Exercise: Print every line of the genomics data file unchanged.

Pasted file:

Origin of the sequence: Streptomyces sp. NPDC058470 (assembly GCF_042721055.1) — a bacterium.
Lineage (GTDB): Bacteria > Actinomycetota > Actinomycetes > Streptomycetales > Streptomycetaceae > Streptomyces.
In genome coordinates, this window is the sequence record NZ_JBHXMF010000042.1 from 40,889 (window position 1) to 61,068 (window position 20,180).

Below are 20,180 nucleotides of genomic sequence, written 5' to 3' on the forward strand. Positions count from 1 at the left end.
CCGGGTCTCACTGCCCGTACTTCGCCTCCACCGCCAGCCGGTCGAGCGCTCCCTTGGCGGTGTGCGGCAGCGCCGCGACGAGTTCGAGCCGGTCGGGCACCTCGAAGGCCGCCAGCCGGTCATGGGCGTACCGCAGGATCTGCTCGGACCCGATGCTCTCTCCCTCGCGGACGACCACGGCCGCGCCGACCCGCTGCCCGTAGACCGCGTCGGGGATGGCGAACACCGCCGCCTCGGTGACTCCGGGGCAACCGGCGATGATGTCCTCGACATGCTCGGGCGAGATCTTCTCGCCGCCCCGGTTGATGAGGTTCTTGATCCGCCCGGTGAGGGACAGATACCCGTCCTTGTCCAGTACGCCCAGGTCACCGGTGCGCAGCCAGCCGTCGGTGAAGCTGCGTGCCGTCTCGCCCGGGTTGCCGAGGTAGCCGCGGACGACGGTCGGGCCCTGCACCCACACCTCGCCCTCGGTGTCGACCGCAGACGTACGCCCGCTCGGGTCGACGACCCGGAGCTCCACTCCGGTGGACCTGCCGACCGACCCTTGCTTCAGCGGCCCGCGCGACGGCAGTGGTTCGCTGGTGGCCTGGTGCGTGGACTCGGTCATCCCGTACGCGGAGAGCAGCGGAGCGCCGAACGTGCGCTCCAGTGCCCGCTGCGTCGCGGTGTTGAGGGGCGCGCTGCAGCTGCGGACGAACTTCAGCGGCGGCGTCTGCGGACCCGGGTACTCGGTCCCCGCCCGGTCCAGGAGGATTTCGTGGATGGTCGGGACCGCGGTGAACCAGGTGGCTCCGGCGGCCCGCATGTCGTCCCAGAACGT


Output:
Origin of the sequence: Streptomyces sp. NPDC058470 (assembly GCF_042721055.1) — a bacterium.
Lineage (GTDB): Bacteria > Actinomycetota > Actinomycetes > Streptomycetales > Streptomycetaceae > Streptomyces.
In genome coordinates, this window is the sequence record NZ_JBHXMF010000042.1 from 40,889 (window position 1) to 61,068 (window position 20,180).

Below are 20,180 nucleotides of genomic sequence, written 5' to 3' on the forward strand. Positions count from 1 at the left end.
CCGGGTCTCACTGCCCGTACTTCGCCTCCACCGCCAGCCGGTCGAGCGCTCCCTTGGCGGTGTGCGGCAGCGCCGCGACGAGTTCGAGCCGGTCGGGCACCTCGAAGGCCGCCAGCCGGTCATGGGCGTACCGCAGGATCTGCTCGGACCCGATGCTCTCTCCCTCGCGGACGACCACGGCCGCGCCGACCCGCTGCCCGTAGACCGCGTCGGGGATGGCGAACACCGCCGCCTCGGTGACTCCGGGGCAACCGGCGATGATGTCCTCGACATGCTCGGGCGAGATCTTCTCGCCGCCCCGGTTGATGAGGTTCTTGATCCGCCCGGTGAGGGACAGATACCCGTCCTTGTCCAGTACGCCCAGGTCACCGGTGCGCAGCCAGCCGTCGGTGAAGCTGCGTGCCGTCTCGCCCGGGTTGCCGAGGTAGCCGCGGACGACGGTCGGGCCCTGCACCCACACCTCGCCCTCGGTGTCGACCGCAGACGTACGCCCGCTCGGGTCGACGACCCGGAGCTCCACTCCGGTGGACCTGCCGACCGACCCTTGCTTCAGCGGCCCGCGCGACGGCAGTGGTTCGCTGGTGGCCTGGTGCGTGGACTCGGTCATCCCGTACGCGGAGAGCAGCGGAGCGCCGAACGTGCGCTCCAGTGCCCGCTGCGTCGCGGTGTTGAGGGGCGCGCTGCAGCTGCGGACGAACTTCAGCGGCGGCGTCTGCGGACCCGGGTACTCGGTCCCCGCCCGGTCCAGGAGGATTTCGTGGATGGTCGGGACCGCGGTGAACCAGGTGGCTCCGGCGGCCCGCATGTCGTCCCAGAACGT